Obese kids: Are drugs, surgery the answer?
Nearly 20 percent of U.S. children and teenagers were obese by the start of the pandemic, a rate that's quadrupled since the 1960's. Closing playgrounds, canceling sports and telling kids to stay home to do school on a screen made it even worse.
Obese children are at high risk for depression, anxiety, diabetes, high blood pressure, high cholesterol and more.
Worried about the rise in child obesity, the American Academy of Pediatrics issued controversial new guidelines calling for intensive treatment including weight-loss drugs and surgery for teenagers, reports Catherine Pearson in the New York Times.
"Obesity should no longer be stigmatized as simply the result of personal choices, but understood as a complex disease with short- and long-term health implications," the pediatricians declared.
Critics say "fat shaming" doesn't work. But waiting for kids to outgrow obesity doesn't work either, say the doctors.
The guidelines call for obese children and their families to receive at least 26 hours of face-to-face behavior and lifestyle counseling over three or more months at a treatment center. However, obesity is far more common in lower-income families who are less likely to be able to access or afford such treatment.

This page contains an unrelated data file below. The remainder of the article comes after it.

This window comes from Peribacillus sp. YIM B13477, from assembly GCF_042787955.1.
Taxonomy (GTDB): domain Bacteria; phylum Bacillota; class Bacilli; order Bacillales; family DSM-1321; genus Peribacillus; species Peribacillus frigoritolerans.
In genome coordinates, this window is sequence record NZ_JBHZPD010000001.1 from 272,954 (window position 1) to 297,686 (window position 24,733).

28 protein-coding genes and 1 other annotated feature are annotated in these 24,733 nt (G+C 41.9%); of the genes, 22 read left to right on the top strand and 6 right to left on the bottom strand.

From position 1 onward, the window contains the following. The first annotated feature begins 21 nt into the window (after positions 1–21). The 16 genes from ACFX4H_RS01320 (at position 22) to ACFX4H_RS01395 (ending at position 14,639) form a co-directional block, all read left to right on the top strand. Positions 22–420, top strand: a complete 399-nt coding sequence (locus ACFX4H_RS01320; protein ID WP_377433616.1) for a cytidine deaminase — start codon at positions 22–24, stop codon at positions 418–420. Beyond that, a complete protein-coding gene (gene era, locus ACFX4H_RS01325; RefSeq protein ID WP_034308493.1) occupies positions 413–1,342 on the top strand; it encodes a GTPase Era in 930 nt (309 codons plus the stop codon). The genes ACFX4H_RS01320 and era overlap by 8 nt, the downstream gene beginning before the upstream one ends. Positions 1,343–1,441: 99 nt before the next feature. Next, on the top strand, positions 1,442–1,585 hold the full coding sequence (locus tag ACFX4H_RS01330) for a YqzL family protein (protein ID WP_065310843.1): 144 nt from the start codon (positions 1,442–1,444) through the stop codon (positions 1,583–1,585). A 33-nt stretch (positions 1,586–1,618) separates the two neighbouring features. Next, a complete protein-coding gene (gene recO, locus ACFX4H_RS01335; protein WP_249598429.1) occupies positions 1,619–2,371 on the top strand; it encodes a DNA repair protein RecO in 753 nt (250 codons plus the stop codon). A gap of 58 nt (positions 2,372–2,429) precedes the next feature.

Changing eating and exercise habits is very difficult, reports Gina Kolata in the New York Times. Two large, rigorous studies in the '90s "asked whether weight gain in children could be prevented by intervening in schools by expanding physical education, offering more nutritious cafeteria meals, teaching students about proper eating habits and the need to exercise, and involving parents."
Two years later, researchers found no effect on students' weight.
School lunches are supposed to contain less sugar and sodium and more whole grains under new federal regulations, reports Laura Reiley in the Washington Post. But kids will still get chocolate milk.
The nonprofit School Nutrition Association called the new standards “unrealistic” and unachievable for most schools. Kids won't eat just anything, said SNA President Lori Adkins. “We see children choose not to eat at all if a meal is not familiar or appetizing to them."
I don't think kids gets fat from eating school lunches. It's what they eat at home.